You create characters, and then they take over and tell you what to do. One of your job's as the author is to make sure you don't get in the way.
At one point Thom muses that he has only ever had crushes on people who are unattainable, like his idol, Uberman. He explains that this is because it never occurred to him that he could have a crush on someone his own age. Do you think this is common among gay kids who don't know other gay teens?
When I was growing up, I could never have had the courage to have a real crush on someone I knew, or someone my age. That was far too scary. But I did pine away for an older player on the basketball team. His name was Doug. He had a wicked jump shot, a great pair of legs, and a smile that could light up a room. He turned that smile on me a few times, and it took my breath away.
Didn't you or don't you have crushes like this -- whether you're straight or gay? What would you say to them now?
What kind of response to the book have you gotten from teens? What about from the comic book community?
The response has been overwhelming! I'm inundated with fan mail, and I personally respond to all of it. There seems to be something in it for everyone.
Gay teens, gay adults, straight readers, girls who love the boy-on-boy romance between Thom and Goran. Parents who want to understand. It's also a great book to give to your parents if you want them to understand what you're going through.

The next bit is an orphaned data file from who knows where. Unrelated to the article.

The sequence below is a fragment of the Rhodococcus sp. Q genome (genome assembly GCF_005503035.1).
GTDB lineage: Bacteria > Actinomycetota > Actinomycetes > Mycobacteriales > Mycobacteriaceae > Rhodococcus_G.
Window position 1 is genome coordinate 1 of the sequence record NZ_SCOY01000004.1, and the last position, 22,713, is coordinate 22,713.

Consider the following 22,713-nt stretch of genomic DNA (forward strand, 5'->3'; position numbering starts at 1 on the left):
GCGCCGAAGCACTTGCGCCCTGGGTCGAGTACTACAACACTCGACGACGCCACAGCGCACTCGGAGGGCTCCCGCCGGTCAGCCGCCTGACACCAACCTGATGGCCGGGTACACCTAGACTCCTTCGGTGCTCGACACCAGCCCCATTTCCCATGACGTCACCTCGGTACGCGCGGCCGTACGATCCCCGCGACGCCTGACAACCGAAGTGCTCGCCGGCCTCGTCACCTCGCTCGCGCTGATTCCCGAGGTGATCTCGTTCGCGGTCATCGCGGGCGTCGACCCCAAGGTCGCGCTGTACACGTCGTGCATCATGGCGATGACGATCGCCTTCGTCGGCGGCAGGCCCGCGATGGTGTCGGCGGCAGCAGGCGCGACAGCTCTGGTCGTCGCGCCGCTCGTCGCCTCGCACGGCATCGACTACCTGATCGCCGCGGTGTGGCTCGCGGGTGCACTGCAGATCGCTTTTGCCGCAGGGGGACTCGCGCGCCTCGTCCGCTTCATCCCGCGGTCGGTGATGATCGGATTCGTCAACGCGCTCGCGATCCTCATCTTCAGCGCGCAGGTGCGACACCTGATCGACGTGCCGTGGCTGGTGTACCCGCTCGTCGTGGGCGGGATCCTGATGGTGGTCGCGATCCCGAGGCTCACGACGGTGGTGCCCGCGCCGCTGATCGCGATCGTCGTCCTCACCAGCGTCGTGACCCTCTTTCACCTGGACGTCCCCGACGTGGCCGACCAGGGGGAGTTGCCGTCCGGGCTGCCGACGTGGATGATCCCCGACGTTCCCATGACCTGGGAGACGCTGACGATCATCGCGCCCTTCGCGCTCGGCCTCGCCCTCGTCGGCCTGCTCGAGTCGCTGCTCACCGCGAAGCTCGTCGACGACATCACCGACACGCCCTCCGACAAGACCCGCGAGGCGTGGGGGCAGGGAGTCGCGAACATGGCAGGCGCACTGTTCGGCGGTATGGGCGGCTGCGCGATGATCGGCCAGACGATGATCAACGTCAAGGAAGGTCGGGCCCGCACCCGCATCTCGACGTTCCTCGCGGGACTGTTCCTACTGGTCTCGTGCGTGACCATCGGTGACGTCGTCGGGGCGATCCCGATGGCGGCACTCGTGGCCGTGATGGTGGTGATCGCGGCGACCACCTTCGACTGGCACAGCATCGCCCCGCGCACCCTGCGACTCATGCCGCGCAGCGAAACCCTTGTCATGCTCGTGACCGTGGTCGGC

My dad gave me a book, The Things They Carried by Tim O'Brien, in order for me to understand better what he went through in Vietnam. I wanted a book that young people could share with their parents to let them know some of what they're going through.
And connecting with the fans has been the highlight of the publishing process for me. I have to thank my fantastic publishers at Hyperion. They never shied away from my mission. The world of movies, TV, and comic books are light years behind compared to the publishing world when it comes to material like this.
Brokeback Mountain broke some barriers and had its moments, and man, did I love the source material by Annie Proulx, but it was a little on the oh-the-tragedy-of-it-all! I didn't want to write a story like that. Gay people are not only victims or media stereotypes. We can be heroes, as well, if we choose.
Do you have plans to revive Thom's character in the future? If so, what do you think his superhero name would be?
Thom and the rest of the gang will be back for the sequel. As far as a name for him goes, I'm open to suggestion. Please write me at my website perrymoorestories.com and let me know what you think!
Is there anything that you think teens would be surprised to know about you?
I think young people may find it surprising to know that I still consider myself a young person. I may be a little older now, but really I'm just more of who I always was. There's a great comfort in that. Be yourself. Believe! It gets better!
Find out more about Hero Author, Perry Moore on his website.